• Hexathelidae (Simon 1892) — 12 genera, 112 species (Platnick WSCv13.5);
    • Dipluridae (Simon 1889) — 24 genera, 179 species (Platnick WSCv13.5); commonly known as mygalomorph funnelweb spiders; 3.5-17 mm, pale tan to purple-brown in color; thoracic furrow in the form of a short longitudinal groove or a shallow pit or rounded depression;
    • Cyrtaucheniidae (Simon 1889) — 10 genera, 102 species (Platnick WSCv13.5);
    • Ctenizidae (Thorell 1887) — 9 genera, 128 species (Platnick WSCv13.5); no common name; 10-30 mm or more in length, tan, dark chestnut brown, and black in color; the females lack scopulae, but are equipped with a number of robust lateral digging spines on their pedipalps, as well as on the tarsus, metatarsus, and tibia of legs I and II; carapace generally glabrous, with few distinct spines; thoracic furrow is transverse, typically very deep and procurved; burrows are covered with a thick cork-type trapdoor for all genera, except Cyclosmia Ausserer 1871, which have wafer-type trapdoors;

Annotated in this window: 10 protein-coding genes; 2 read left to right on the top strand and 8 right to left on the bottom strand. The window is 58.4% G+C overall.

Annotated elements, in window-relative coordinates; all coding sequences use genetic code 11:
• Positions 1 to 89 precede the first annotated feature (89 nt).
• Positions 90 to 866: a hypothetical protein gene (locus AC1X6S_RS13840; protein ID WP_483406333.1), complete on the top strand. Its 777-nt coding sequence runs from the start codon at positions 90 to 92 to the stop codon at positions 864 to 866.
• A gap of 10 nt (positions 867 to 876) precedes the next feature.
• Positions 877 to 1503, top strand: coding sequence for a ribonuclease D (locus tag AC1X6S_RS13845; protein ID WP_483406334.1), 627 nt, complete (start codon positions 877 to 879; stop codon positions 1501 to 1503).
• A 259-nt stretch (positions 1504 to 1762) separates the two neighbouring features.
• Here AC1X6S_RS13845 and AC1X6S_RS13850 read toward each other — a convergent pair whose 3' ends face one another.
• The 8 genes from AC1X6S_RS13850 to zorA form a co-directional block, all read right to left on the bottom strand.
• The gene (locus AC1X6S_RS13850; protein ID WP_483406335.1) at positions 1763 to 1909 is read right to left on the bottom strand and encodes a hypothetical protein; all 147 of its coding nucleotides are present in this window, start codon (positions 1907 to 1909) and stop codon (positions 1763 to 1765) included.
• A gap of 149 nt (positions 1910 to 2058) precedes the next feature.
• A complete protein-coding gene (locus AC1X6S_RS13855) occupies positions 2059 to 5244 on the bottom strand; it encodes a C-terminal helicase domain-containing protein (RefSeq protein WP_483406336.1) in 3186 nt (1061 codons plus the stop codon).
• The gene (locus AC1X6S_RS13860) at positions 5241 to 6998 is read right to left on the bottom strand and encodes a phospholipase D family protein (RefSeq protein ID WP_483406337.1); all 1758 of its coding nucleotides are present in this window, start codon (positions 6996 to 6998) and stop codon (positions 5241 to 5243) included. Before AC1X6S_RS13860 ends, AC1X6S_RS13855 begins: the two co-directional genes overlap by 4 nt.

• Euctenizidae (Raven 1985) — 7 genera, 33 species (Platnick WSCv13.5);
    • Idiopidae (Simon 1889) — 22 genera, 314 species (Platnick WSCv13.5);
    • Actinopodidae (Simon 1892) — 3 genera, 40 species (Platnick WSCv13.5);
    • Migidae (Simon 1889) — 10 genera, 91 species (Platnick WSCv13.5);
    • Nemesiidae (Simon 1889) — 43 genera, 364 species (Platnick WSCv13.5); 16-30 mm, golden brown to dark gray, generally concolorous but sometimes with an indistinct chevron pattern on the dorsal abdomen;
    • Microstigmatidae (Roewer 1942) — 7 genera, 16 species (Platnick WSCv13.5);
    • Barychelidae (Simon 1889) — 44 genera, 307 species (Platnick WSCv13.5);
    • Theraphosidae (Thorell 1869) — 124 genera, 946 species (Platnick WSCv13.5);
    • Paratropididae (Simon 1889) — 4 genera, 8 species (Platnick WSCv13.5);

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References: